Zedi Forder – Isolation (and Zedi Forder Superium – Judgement) Review

As summer draws near, something has been lacking. Not the patio beers, or the large gatherings, something I couldn’t quite put my finger on until the kind lads from Zedi Forder sent me their latest work, Isolation, a few weeks ago. Then I remembered what an awesome summer band these guys are. Three years ago, their self-titled debut garnered a strong review and a ton of warm-weather airplay here. I was elated when these blokes reached out, but then when they said “we’ll send you both albums” I cringed. Two? Yup. Not content with releasing another super alt-metal disc, the band has created a heavier alter-ego, Zedi Forder Superium, and released Judgement. So here’s a different kind of double review for you, as I try to cram both records into one post.

Let’s take a look at Zedi Forder’s main release first. Isolation is another solid offering of hooky, radio-friendly alt-metal, but done so well as to satisfy the most discerning of listeners. Drummer/singer/writer Chris Kerley has a knack for writing the catchiest vocal melodies, and deserves far more accolades for his songwriting chops. The band’s newest addition, on guitar, Wayne Clifford brings some serious skill to the game, adding plenty of excellent riffs, solos, and breaks throughout that really perk up the ears. And of course, Rich Tomsett is his usual stellar self on the bass weapon.

The twelve songs on Isolation manage to drip with accessibility and throw out metallic shards at the same time, which is not easy to do. The metallic side of the equation is largely due to Clifford’s excellent work, while Kerley manages to consistently throw down excellent vocals. The flirty keyboard lines that appear here and there don’t hurt, either. Amazingly, there is no chaff to be found amongst these dozen songs. Standout tracks include the synth-laced “JoJo,” which seems to be a song about scoundrels, the funky bass-led “Messy Mechanical,” and “Anonymoose,” which features possibly the most addictive hook on the album. That being said, the rest of the album is practically as strong, and listeners will undoubtedly enjoy other tracks just as much.

Flipping over to the band’s heavier alter-ego, Zedi Forder Superium, we tackle their debut, Judgement. A short outing, comprised of eight songs spanning a mere 28 minutes, Judgement is packed with pounding, jagged riffs and more memorable writing. Judgement is definitely a more aggressive album, and this Superium version of the band is clearly a different beast. Kerley attacks the drum kit with aplomb, while Tomsett and Clifford lay down a number of chunky riffs in unison, creating a thick and gritty backdrop. “Wherefore Art Thou” is a groovy monster, and “Knock Knock” sounds like a frantic march to some inevitable end. A changeup comes in the form of “Quell My Beating Heart,” which closes the album in an intriguing ballad-turned-speed metal fashion. I’d normally try to make a suggestion as to who these guys sound like, but I can’t wrap my head around it and that’s probably because of the vocals.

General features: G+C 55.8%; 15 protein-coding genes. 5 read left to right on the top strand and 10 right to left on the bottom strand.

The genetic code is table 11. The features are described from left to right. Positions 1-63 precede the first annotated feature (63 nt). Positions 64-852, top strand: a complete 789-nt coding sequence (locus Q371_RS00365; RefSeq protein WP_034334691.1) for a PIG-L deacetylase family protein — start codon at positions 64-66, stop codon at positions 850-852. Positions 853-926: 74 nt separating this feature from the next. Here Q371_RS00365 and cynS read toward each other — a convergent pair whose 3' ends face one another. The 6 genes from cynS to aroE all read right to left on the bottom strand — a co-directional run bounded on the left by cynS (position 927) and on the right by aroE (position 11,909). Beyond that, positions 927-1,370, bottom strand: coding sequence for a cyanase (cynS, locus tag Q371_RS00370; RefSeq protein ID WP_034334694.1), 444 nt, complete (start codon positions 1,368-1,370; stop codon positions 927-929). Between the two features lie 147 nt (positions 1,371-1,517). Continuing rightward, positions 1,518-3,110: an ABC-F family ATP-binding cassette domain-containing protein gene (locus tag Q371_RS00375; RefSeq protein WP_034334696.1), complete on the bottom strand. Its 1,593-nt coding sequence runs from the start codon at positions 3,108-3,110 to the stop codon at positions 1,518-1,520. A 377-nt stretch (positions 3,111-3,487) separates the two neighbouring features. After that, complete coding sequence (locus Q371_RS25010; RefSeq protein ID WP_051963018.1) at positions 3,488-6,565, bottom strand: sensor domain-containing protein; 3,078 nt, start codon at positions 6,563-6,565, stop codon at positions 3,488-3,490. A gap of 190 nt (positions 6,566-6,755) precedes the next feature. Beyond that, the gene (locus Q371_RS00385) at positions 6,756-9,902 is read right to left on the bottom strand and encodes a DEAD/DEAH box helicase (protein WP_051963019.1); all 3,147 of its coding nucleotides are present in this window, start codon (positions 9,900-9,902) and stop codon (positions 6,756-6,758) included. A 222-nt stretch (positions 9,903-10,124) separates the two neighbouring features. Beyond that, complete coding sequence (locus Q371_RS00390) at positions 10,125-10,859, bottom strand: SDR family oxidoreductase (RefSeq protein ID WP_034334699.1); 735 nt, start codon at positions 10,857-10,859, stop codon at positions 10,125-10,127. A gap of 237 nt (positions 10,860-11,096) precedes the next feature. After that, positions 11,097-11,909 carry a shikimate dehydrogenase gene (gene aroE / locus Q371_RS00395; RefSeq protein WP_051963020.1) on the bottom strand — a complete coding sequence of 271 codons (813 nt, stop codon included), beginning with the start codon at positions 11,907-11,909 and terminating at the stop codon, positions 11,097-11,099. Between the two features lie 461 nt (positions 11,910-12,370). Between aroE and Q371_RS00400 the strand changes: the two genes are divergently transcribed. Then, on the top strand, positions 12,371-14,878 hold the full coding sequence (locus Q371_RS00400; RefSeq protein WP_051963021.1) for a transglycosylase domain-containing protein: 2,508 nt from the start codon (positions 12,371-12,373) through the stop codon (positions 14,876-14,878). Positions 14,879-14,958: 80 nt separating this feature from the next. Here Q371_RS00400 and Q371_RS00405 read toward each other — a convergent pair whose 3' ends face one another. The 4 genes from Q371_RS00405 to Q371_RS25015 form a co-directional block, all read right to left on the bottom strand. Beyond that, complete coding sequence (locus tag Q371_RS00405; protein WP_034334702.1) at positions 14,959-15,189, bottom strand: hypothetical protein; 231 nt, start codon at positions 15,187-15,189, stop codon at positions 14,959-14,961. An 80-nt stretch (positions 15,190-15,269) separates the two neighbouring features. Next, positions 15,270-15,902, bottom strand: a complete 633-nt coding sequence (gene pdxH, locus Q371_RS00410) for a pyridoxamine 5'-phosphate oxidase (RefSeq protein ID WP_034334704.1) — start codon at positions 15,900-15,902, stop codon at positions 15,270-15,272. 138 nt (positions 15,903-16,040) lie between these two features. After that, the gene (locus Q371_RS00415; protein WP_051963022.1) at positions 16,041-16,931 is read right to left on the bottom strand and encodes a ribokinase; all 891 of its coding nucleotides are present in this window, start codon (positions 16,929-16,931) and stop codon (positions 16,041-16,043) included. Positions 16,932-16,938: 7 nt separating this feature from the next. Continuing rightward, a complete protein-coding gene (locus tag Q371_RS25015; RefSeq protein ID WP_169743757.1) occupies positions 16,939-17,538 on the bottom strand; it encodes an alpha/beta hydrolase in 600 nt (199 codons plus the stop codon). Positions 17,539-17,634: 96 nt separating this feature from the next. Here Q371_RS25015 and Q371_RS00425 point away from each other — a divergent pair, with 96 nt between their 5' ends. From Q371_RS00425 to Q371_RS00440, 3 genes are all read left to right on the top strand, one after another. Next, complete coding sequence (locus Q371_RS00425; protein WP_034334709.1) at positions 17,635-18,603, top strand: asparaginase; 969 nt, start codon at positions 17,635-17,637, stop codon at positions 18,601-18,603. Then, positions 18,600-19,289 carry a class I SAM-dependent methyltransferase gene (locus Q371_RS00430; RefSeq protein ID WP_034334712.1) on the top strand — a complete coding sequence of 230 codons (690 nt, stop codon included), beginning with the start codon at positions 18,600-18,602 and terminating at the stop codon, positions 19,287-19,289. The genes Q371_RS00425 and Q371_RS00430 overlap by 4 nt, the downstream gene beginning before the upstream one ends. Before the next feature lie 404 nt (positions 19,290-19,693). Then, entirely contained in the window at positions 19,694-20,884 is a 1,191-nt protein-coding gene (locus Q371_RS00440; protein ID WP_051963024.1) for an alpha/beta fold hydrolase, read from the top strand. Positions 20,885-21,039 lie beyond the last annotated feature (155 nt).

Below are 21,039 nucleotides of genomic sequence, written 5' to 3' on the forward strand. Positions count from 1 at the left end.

Here on Judgement, Kerley has made the odd decision to down-tune his vocals. It’s somewhat reminiscent of Adrian Belew’s trick on the King Crimson song “ProzaKc Blues,” but in that case it was one song; on Judgement, the effect permeates the album, with Kerley injecting his much better melodic voice only on a few occasions. The vocals don’t make the record heavier, but rather add an air of brevity that the music doesn’t really need, and comes off as rather gimmicky. Perhaps more aggressive vocals rather than down-tuned would have been a better choice. Regardless, I still found myself intoning “I place my trust in you, I place aaaall my trust,” whenever “Knock Knock” came on. Thankfully, the songs themselves overcome this odd choice, showcasing the talent this trio has.

Once the shock of being given two albums to review at once wore off, I was once again suitably impressed by Zedi Forder, as well as Zedi Forder Superium. Isolation is a worthy follow-up to the band’s self-titled effort, and will definitely be receiving a lot of airtime over the summer, while Judgement, despite the odd vocal choice, also features more strong songwriting and some earwormy material that will also see repeat listens. If you ignored these guys three years ago, don’t make the same mistake again – especially with these albums being Name Your Price on Bandcamp.

Rating: Isolation: 3.5/5.0 Judgement: 3.0/5.0
DR: 8 | Format Reviewed: 320 kbps MP3
Label: Underdog Elite
Websites: zediforder.com | tricore.bandcamp.com | facebook.com/zediforder
Releases Worldwide: Isolation: May 15th, 2020 Judgement: May 11th, 2020

« »